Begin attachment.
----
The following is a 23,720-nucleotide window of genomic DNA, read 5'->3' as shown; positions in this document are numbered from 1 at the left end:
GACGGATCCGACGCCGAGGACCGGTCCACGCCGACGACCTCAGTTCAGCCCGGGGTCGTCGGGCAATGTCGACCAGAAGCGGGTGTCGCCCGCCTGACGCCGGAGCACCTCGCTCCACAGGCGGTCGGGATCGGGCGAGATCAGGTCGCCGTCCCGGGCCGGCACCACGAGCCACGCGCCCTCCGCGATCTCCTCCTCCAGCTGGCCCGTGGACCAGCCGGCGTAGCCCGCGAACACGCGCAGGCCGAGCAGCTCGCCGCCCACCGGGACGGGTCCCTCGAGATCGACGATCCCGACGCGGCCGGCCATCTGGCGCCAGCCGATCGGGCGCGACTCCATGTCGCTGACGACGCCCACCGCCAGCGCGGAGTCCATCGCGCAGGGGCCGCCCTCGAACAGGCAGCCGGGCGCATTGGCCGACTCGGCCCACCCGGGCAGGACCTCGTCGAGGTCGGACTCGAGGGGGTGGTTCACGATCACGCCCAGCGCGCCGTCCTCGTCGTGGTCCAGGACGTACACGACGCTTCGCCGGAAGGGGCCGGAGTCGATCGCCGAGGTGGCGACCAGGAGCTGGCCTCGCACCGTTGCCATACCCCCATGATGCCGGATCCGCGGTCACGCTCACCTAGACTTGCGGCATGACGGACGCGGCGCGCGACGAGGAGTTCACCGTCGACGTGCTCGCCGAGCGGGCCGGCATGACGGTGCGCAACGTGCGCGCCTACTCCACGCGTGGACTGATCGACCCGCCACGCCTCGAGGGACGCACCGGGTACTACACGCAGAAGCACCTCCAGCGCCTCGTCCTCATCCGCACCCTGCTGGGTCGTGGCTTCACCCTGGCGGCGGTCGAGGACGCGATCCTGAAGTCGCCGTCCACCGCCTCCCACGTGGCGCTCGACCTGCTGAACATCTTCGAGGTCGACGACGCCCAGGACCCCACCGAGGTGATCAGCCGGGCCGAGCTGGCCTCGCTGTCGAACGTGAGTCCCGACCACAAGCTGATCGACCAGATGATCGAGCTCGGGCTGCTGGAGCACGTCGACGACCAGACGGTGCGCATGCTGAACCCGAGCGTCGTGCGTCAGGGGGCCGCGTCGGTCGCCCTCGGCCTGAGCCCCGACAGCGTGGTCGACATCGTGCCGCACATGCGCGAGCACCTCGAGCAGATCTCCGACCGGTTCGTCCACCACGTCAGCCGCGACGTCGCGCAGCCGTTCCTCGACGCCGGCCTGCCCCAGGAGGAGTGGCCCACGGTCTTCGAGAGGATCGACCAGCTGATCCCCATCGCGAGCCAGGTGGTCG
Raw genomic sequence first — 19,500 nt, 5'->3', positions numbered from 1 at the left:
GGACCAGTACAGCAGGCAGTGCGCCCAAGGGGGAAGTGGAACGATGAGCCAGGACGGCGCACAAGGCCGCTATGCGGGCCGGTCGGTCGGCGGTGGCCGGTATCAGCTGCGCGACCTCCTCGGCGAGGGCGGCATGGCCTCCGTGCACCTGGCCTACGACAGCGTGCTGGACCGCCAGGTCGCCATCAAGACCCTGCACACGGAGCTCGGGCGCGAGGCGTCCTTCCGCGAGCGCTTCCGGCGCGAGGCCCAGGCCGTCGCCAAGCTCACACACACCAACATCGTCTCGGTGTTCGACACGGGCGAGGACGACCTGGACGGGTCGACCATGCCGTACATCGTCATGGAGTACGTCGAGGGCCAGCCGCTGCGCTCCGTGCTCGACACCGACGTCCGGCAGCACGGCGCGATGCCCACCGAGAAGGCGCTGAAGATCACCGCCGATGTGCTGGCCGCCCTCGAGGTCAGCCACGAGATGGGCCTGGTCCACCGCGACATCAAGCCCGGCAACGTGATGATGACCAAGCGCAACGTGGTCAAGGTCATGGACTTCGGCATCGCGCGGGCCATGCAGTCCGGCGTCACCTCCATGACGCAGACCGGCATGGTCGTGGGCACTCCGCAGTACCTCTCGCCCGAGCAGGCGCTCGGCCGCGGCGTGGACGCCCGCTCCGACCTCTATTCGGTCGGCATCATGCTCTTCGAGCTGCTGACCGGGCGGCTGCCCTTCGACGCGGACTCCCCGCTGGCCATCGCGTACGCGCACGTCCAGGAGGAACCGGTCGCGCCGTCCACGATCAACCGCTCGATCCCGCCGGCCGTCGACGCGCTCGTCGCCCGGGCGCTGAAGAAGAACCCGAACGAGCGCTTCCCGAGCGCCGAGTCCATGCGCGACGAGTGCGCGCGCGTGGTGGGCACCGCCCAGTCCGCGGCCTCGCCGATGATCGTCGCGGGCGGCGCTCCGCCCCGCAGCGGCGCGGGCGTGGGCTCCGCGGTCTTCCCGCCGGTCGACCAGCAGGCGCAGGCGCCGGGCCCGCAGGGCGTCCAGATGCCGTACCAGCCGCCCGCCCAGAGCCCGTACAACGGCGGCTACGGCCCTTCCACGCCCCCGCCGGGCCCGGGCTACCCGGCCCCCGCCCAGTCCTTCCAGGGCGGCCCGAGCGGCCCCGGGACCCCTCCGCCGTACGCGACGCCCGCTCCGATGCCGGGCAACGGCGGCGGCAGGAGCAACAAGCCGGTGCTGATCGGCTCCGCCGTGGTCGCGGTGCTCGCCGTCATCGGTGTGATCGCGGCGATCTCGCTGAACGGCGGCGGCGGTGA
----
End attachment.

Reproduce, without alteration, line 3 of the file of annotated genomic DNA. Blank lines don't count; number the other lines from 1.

Raw genomic sequence first — 19,500 nt, 5'->3', positions numbered from 1 at the left: